The Norwegian Nobel Committee has decided that the Nobel Peace Prize for 2007 is shared in two equal parts, between Albert Arnold (Al) Gore Jr. and the Intergovernmental Panel on Climate Change (IPCC); for their efforts in building and disseminating greater knowledge about man-made climate change, and laying foundations for the measures that are needed to counteract such change.
The Nobel Peace Prize comes at the time when the East and Central African states are facing the challenges of migrations due to harsh climatic conditions, scarcity of resources, diseases and insecurity in the region and its neighbourhoods.
Now that Al Gore Jr. is awarded for his love of Nature, it’s high time we awakened to his vision for Africa: ‘A stable, democratic and economically growing Africa that will be a force for peace and a better partner in the fight against the transnational threats such as infectious diseases and environmental degradation that have plagued Africa’.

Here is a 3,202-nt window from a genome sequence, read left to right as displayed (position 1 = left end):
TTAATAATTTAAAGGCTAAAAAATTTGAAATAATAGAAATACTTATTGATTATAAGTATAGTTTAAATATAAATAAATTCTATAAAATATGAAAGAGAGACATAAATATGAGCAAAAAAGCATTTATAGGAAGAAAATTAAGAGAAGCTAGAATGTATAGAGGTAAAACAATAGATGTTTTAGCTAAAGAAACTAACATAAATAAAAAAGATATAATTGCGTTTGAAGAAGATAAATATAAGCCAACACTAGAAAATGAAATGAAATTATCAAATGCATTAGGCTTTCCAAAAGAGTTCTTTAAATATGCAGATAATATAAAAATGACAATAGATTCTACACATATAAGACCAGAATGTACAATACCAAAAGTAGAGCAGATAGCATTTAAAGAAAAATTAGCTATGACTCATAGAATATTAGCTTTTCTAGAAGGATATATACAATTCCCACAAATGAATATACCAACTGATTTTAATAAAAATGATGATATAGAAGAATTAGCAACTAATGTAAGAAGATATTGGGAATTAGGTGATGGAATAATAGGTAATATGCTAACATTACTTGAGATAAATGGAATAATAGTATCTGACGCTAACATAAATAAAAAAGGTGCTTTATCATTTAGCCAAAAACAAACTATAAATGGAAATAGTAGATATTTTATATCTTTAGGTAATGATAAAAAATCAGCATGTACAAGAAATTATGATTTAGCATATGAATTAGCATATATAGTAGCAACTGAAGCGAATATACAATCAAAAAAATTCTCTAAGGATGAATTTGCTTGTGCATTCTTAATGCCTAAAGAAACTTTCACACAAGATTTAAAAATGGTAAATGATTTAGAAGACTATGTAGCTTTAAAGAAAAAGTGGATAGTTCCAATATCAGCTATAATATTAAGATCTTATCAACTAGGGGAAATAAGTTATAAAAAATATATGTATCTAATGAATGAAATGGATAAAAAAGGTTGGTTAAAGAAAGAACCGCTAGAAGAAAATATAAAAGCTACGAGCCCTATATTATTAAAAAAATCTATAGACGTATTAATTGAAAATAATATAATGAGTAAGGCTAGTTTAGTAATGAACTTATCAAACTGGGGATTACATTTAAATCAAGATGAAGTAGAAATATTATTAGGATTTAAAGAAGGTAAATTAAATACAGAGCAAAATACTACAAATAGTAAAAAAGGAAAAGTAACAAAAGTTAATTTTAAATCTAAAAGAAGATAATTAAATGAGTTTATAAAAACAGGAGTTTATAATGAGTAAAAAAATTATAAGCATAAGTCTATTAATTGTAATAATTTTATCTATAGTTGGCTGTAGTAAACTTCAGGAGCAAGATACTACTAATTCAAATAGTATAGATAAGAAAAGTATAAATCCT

The Nobel Peace Prize finally addresses the security threats that must be dealt with if lives of Africans are to be improved – extensive climate changes and large-scale migration.
By awarding the Nobel Peace Prize for 2007 to the IPCC and Al Gore, the Norwegian Nobel Committee is seeking to contribute to a sharper focus on the process and decisions that appear to be necessary to protect the world’s population and future climate, and thereby to reduce the threat of mankind and natural resource extinction.
However, the none - existence of any African figure on the Nobel Prize Announcements list for 2007 is word enough for die-hards of continental unification to be more Pan-African and do something extra to protect the environment; this is the earth’s future resource that must be treated with utmost seriousness.
There is a bigger connection between human activities and global warming that has resulted into the consequences of extensive climate changes and large-scale migration.
Just as Al Gore said, “Time is running out, and we still haven’t done anything.”
The lasting peace and prosperity for Africa will be possible only when the continent is fully protected from harsh environmental and climate conditions that have claimed lives of potential pillars in the African states.